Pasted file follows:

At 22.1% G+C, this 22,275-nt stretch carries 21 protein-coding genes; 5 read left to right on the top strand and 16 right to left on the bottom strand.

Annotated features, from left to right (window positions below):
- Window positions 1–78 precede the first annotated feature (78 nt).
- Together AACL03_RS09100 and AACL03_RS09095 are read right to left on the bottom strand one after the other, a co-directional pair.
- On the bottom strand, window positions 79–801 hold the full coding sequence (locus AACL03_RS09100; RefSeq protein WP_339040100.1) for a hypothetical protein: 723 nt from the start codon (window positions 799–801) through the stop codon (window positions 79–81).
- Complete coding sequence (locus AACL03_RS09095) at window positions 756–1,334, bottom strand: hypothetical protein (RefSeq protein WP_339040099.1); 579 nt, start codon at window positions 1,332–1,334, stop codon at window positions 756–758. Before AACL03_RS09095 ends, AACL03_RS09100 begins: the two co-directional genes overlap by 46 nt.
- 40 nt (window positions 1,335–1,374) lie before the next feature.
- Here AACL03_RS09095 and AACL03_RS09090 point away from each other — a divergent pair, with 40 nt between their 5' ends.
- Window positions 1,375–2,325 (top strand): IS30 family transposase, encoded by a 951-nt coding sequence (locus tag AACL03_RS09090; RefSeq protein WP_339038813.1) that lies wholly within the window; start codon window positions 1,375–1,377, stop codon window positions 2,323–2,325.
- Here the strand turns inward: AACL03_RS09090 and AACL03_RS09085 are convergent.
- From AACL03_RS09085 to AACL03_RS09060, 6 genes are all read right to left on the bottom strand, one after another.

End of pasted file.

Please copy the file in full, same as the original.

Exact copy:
At 22.1% G+C, this 22,275-nt stretch carries 21 protein-coding genes; 5 read left to right on the top strand and 16 right to left on the bottom strand.

Annotated features, from left to right (window positions below):
- Window positions 1–78 precede the first annotated feature (78 nt).
- Together AACL03_RS09100 and AACL03_RS09095 are read right to left on the bottom strand one after the other, a co-directional pair.
- On the bottom strand, window positions 79–801 hold the full coding sequence (locus AACL03_RS09100; RefSeq protein WP_339040100.1) for a hypothetical protein: 723 nt from the start codon (window positions 799–801) through the stop codon (window positions 79–81).
- Complete coding sequence (locus AACL03_RS09095) at window positions 756–1,334, bottom strand: hypothetical protein (RefSeq protein WP_339040099.1); 579 nt, start codon at window positions 1,332–1,334, stop codon at window positions 756–758. Before AACL03_RS09095 ends, AACL03_RS09100 begins: the two co-directional genes overlap by 46 nt.
- 40 nt (window positions 1,335–1,374) lie before the next feature.
- Here AACL03_RS09095 and AACL03_RS09090 point away from each other — a divergent pair, with 40 nt between their 5' ends.
- Window positions 1,375–2,325 (top strand): IS30 family transposase, encoded by a 951-nt coding sequence (locus tag AACL03_RS09090; RefSeq protein WP_339038813.1) that lies wholly within the window; start codon window positions 1,375–1,377, stop codon window positions 2,323–2,325.
- Here the strand turns inward: AACL03_RS09090 and AACL03_RS09085 are convergent.
- From AACL03_RS09085 to AACL03_RS09060, 6 genes are all read right to left on the bottom strand, one after another.